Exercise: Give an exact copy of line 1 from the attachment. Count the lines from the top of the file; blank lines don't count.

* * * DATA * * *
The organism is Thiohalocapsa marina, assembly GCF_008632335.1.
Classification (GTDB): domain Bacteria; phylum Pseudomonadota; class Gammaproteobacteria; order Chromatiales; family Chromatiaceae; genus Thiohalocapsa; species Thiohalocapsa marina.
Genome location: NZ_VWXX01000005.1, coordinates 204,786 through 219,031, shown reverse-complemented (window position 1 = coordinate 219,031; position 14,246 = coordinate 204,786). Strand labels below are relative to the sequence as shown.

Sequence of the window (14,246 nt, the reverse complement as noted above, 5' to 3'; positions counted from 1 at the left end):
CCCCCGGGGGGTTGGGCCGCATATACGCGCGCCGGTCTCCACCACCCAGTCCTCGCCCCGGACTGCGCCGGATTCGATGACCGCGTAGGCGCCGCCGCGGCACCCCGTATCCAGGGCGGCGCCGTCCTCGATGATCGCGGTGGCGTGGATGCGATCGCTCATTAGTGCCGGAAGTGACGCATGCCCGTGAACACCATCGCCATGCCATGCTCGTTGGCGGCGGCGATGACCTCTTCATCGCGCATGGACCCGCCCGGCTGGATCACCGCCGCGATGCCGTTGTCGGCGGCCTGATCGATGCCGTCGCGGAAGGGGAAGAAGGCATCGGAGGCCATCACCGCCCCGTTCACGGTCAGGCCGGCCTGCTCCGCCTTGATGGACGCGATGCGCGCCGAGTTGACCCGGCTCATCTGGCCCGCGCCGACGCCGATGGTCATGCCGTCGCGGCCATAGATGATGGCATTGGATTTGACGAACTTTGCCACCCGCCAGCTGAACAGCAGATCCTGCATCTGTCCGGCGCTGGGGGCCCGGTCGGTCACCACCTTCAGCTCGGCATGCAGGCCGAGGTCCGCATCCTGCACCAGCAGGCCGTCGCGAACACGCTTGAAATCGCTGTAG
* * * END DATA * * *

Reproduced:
The organism is Thiohalocapsa marina, assembly GCF_008632335.1.